Windows CE 1.0 was plagued with interpretability problems. In the October of 1996, just weeks before the first Windows CE 1.0 devices hit the market place, Microsoft refreshed its flagship Office suite. The new Office 97 included Outlook, a new, unified, Personal Information Management application designed to rival the dominant Lotus releases. When the first devices shipped only weeks later, the H/PC Explorer 1.0 sync client had not been modified to address the new API format for Outlook, and so could offer synchronisation only with the existing Schedule+ personal scheduler application found in Office 95. Users had to wait until the March of 1997 until they received the H/PC Explorer 1.1 release, which provided support for Outlook, hindering the adoption of both Outlook and the H/PC. The Handheld PC was likewise hurt by the lack of support for third party PIM and email services. With the majority of corporations still relying on cc:Mail, MS Mail, Microsoft Exchange or Lotus Domino, and a stubbornness from Microsoft on providing support to anything other than its own PC PIM client - that exists to this day - the much coveted corporate market was less than impressed, with few interested in migrating to Outlook so soon after its release to take the plunge.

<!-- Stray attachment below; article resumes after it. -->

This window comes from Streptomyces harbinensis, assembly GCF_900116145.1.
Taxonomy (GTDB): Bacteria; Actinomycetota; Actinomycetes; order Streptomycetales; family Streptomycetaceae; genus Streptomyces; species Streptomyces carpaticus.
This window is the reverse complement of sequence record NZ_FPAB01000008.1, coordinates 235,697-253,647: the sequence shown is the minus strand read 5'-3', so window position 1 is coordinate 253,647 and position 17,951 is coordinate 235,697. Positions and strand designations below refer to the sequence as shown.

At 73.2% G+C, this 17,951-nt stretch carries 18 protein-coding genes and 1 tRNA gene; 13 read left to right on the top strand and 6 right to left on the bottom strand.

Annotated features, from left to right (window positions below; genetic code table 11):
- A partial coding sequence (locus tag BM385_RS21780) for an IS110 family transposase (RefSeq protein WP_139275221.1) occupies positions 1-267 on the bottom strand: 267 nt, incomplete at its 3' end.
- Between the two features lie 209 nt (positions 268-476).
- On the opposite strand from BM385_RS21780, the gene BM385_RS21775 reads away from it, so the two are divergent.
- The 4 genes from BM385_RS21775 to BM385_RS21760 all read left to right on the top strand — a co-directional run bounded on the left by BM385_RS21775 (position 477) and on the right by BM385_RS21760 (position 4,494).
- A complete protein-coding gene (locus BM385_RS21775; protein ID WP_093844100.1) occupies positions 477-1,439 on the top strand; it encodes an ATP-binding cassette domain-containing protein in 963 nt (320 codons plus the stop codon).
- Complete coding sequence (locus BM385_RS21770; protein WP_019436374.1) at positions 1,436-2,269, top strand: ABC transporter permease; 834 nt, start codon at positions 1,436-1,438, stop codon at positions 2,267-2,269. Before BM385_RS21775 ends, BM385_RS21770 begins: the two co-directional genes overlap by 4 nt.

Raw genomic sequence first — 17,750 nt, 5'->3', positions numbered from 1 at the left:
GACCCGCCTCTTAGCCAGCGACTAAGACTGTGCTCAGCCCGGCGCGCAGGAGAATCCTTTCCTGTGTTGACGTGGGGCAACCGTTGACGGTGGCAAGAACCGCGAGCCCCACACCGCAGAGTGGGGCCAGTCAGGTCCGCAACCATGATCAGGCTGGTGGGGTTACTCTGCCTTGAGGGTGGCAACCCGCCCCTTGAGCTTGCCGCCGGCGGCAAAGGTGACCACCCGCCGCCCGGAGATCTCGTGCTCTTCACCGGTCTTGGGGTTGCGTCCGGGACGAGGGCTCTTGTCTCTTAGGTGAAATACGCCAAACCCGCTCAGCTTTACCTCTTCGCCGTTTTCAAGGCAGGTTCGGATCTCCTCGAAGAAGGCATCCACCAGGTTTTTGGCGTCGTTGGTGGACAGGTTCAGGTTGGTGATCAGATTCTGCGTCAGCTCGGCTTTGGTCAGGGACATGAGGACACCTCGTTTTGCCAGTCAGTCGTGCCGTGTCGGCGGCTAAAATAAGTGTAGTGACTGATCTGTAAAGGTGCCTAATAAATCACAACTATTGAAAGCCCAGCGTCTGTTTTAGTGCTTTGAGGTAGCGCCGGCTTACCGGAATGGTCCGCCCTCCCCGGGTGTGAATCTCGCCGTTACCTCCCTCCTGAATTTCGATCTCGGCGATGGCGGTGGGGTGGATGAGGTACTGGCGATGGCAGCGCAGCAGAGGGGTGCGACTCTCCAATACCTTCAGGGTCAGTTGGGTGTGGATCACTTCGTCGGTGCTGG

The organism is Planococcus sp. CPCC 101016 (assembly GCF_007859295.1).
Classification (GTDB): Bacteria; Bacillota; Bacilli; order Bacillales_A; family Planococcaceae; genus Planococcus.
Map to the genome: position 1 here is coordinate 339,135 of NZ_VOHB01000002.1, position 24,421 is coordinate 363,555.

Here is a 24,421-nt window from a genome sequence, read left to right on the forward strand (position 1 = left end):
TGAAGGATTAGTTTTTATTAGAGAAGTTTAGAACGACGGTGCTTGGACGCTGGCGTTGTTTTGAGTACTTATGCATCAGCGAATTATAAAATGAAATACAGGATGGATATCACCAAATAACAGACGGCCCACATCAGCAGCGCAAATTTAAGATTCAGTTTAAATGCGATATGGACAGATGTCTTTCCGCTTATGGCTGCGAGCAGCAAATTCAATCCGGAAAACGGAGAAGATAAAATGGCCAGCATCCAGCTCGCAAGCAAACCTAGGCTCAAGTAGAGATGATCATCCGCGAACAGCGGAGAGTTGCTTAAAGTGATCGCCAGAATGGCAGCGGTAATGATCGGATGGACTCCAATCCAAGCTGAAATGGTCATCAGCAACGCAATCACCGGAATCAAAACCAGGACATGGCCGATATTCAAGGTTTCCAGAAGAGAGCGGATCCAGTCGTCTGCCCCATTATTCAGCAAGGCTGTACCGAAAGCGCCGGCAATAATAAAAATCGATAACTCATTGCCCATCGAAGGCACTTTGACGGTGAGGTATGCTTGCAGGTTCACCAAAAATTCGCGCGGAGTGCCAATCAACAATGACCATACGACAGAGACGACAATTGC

Microsoft's resolute attempt to intertwine the H/PC with Outlook as an attempt to encourage adoption undoubtedly did more damage to the release of both product lines than good. Where Microsoft left off, inexorably developer ingenuity was to follow, and by March 1997, Pumatech had readied its own sync client for the 1.0 release, which included, amongst others, IBM Lotus Organiser synchronisation support.

Despite the release of an Emulation SDK in the Windows CE Platform Toolkit's, which was designed to tempt developers to take up the challenge of programming for the H/PC, without the hardware overheads. The development community was slow to pick up on the tools. Requiring the expensive Visual Studio 97 Visual Basic 5 or Visual C++ 5 Professional, and then additional Windows CE modules to be purchased on top of that, efforts by Microsoft to push the platform received a lukewarm response.